Buying cheap UK shares after the stock market crash could be a means of generating impressive returns over the long run. The track record of the world economy suggests that it is very likely to recover from its current woes. This could produce stronger operating conditions for FTSE 100 and FTSE 250 companies that have thus far experienced tough periods since the start of the year.
As such, buying undervalued shares today could lead to high long-term returns. With that in mind, here are two UK shares I like. They appear to me to offer turnaround prospects after falling heavily in recent months.
A sharp fall in the stock market crash
Glencore’s (LSE: GLEN) share price has fallen heavily in the 2020 stock market crash. It is currently down 30% since the start of the year. Weak investor sentiment, an uncertain operating outlook and legal concerns appear to have weighed on its performance
However, the company’s recent half-year results showed that the majority of its assets have operated as normal. Moreover, its Marketing division reported record results. This highlights the diversity of the company’s business model and its capacity to offset weak operating conditions in one area with stronger performance elsewhere.
Looking ahead, Glencore is expected to experience a volatile earnings performance over the next couple of years. Investors appear to be pricing in its uncertain prospects, with the stock currently trading on a forward price-to-earnings (P/E) ratio of 12.9.
Although further share price declines cannot be ruled out in the short run due to the potential for a second stock market crash, the company’s long-term recovery prospects appear to be relatively attractive. Therefore, it may have appeal within a diverse portfolio of UK shares.
Improving prospects relative to other UK shares
Berkeley (LSE: BKG) has experienced a tough period alongside other UK shares as a result of the stock market crash. Its share price is currently down around 11% since the turn of the year, as lockdown measures have disrupted the UK housing market.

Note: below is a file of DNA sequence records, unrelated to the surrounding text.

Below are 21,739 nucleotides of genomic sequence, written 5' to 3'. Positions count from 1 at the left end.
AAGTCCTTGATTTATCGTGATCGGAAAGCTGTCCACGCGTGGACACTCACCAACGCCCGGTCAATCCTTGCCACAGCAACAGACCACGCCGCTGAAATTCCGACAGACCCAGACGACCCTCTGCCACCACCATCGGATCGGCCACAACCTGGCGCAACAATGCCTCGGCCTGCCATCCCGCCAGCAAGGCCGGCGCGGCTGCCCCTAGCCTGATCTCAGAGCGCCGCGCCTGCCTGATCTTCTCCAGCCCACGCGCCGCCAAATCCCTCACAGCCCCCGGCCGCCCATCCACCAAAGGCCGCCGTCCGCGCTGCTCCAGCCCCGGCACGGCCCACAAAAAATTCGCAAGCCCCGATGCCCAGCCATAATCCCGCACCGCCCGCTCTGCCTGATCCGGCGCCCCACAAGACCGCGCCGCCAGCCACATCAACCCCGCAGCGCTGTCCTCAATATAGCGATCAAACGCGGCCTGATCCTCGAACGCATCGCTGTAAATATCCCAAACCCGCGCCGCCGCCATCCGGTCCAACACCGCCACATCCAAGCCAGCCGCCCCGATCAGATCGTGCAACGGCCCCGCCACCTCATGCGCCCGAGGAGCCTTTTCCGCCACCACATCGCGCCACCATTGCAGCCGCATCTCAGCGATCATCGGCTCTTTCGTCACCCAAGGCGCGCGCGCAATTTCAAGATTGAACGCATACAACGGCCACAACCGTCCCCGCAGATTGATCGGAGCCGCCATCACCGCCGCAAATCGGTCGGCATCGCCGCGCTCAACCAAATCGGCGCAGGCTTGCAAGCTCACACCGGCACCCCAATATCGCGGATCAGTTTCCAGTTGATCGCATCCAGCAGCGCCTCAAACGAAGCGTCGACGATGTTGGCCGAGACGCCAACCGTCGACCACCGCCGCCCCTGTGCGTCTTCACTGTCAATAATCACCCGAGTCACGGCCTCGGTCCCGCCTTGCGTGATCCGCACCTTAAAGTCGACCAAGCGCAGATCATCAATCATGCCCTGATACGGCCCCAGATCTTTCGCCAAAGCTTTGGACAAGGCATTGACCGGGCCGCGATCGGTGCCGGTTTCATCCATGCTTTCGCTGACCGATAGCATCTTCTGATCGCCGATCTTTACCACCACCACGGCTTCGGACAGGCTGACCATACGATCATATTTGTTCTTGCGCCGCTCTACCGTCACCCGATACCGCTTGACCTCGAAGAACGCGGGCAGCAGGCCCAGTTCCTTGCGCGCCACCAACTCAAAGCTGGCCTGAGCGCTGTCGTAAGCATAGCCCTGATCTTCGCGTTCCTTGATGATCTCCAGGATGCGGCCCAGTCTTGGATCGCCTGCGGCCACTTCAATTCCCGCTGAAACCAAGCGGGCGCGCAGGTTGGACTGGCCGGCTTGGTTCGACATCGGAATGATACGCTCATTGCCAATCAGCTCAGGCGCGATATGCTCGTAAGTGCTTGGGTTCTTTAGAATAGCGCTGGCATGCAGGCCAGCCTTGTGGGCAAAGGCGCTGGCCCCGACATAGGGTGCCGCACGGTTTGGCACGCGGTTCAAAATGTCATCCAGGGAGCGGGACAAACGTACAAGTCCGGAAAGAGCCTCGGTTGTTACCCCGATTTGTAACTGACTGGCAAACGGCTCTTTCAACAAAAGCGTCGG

However, the company may experience improving operating conditions over the long run. A period of low interest rates looks set to remain in place over the coming years. This could support demand for new homes at a time when their supply continues to be relatively low.
Berkeley Group currently trades on a forward P/E ratio of around 12.5. This suggests to me that it offers a wide margin of safety. Furthermore, its net cash position of over £1bn suggests that it has the financial means to overcome uncertainty in the short run.
Therefore, the company could offer sound long-term investment prospects after the 2020 stock market crash, I feel. It may enable an investor like me to buy shares in a high-quality business while they trade at an attractive price relative to other UK shares.
Peter Stephens owns shares of Berkeley Group Holdings. The Motley Fool UK has no position in any of the shares mentioned. Views expressed on the companies mentioned in this article are those of the writer and therefore may differ from the official recommendations we make in our subscription services such as Share Advisor, Hidden Winners and Pro. Here at The Motley Fool we believe that considering a diverse range of insights makes us better investors.